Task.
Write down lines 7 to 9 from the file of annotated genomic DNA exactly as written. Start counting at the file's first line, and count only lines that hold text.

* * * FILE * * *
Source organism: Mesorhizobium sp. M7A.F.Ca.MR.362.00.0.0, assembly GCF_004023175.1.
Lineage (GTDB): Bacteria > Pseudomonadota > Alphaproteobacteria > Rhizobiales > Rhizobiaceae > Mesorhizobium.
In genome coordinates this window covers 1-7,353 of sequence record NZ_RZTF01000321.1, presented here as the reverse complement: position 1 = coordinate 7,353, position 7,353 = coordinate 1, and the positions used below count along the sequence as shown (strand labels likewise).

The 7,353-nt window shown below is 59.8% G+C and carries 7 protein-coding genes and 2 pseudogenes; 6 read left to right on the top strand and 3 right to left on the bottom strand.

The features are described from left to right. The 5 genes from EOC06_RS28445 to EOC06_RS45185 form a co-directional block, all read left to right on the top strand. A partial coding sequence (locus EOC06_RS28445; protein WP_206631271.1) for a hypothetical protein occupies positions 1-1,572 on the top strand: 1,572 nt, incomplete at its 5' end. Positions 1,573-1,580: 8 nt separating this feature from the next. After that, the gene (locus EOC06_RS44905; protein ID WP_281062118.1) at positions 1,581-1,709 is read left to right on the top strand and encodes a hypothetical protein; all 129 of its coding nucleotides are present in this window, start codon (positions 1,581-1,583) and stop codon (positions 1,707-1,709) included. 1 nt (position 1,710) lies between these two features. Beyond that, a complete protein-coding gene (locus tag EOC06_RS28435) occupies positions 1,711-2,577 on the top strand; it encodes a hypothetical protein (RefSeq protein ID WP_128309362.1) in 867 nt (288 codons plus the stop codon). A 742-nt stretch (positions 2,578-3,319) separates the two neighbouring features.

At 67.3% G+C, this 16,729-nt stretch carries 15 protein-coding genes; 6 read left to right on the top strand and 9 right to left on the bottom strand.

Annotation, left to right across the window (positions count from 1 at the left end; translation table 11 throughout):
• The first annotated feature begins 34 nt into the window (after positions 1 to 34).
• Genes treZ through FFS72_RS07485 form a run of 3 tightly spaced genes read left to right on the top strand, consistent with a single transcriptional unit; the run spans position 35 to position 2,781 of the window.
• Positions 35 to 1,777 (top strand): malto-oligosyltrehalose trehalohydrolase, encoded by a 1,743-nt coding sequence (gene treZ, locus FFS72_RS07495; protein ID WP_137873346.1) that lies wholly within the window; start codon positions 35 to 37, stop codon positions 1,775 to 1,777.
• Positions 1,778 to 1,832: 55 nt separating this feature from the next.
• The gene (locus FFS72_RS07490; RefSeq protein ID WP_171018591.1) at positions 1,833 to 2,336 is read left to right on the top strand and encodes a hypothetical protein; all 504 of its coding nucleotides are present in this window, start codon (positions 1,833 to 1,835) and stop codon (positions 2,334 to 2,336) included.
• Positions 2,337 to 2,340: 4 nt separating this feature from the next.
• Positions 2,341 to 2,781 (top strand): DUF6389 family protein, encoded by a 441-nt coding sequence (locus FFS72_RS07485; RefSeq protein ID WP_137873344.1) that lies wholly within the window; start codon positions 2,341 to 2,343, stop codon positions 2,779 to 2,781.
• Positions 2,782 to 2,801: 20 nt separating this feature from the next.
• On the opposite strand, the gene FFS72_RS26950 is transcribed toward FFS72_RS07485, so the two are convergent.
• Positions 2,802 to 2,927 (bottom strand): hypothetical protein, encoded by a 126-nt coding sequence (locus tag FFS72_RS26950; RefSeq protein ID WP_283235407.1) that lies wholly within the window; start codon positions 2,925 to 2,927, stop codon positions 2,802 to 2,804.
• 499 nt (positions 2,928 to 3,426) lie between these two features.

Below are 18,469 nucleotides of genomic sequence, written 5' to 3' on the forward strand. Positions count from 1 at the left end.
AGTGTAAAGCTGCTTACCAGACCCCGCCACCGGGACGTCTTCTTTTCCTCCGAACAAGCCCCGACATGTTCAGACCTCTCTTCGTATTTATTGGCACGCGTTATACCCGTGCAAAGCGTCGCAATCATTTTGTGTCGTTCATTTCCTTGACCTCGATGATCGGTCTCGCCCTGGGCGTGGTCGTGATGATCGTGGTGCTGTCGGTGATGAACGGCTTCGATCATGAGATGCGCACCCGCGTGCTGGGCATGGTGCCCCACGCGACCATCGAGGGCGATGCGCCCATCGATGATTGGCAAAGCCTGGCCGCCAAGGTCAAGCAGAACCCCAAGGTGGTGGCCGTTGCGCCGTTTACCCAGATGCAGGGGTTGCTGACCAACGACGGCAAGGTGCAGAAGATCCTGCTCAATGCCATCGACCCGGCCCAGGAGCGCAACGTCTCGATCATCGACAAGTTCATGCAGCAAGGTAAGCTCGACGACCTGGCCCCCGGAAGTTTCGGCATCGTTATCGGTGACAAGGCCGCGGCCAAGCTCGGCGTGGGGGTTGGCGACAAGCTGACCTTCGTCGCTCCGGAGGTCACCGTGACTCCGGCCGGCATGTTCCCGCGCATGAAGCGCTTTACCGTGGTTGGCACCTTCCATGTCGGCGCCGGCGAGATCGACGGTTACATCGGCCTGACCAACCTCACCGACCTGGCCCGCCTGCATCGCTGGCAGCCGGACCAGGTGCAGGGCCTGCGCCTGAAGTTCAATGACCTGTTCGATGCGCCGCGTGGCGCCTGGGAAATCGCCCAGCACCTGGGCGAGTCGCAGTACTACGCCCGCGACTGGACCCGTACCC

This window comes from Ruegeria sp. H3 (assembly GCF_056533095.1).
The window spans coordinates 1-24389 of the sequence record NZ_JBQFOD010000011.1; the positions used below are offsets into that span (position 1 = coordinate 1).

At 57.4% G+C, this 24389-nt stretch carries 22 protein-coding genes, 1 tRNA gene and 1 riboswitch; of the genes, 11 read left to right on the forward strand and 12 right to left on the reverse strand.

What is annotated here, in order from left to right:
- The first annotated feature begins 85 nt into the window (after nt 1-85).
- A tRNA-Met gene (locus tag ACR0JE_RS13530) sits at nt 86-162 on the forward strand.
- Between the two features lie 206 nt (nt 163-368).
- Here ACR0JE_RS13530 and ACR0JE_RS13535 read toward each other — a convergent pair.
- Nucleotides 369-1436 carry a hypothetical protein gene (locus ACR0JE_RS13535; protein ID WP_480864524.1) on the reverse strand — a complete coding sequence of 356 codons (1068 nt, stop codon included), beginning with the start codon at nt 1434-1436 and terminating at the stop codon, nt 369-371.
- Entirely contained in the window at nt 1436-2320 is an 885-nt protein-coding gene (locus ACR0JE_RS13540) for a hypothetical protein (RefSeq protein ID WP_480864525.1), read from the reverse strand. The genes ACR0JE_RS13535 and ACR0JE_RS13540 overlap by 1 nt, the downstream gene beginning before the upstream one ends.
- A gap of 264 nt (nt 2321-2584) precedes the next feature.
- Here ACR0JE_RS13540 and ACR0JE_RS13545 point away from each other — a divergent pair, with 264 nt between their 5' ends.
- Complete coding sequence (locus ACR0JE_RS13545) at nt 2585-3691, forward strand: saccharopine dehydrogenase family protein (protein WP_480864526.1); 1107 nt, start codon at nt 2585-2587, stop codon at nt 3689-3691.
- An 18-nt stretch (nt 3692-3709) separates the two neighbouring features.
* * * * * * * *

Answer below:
Annotation, left to right across the window (positions count from 1 at the left end; translation table 11 throughout):
• The first annotated feature begins 34 nt into the window (after positions 1 to 34).
• Genes treZ through FFS72_RS07485 form a run of 3 tightly spaced genes read left to right on the top strand, consistent with a single transcriptional unit; the run spans position 35 to position 2,781 of the window.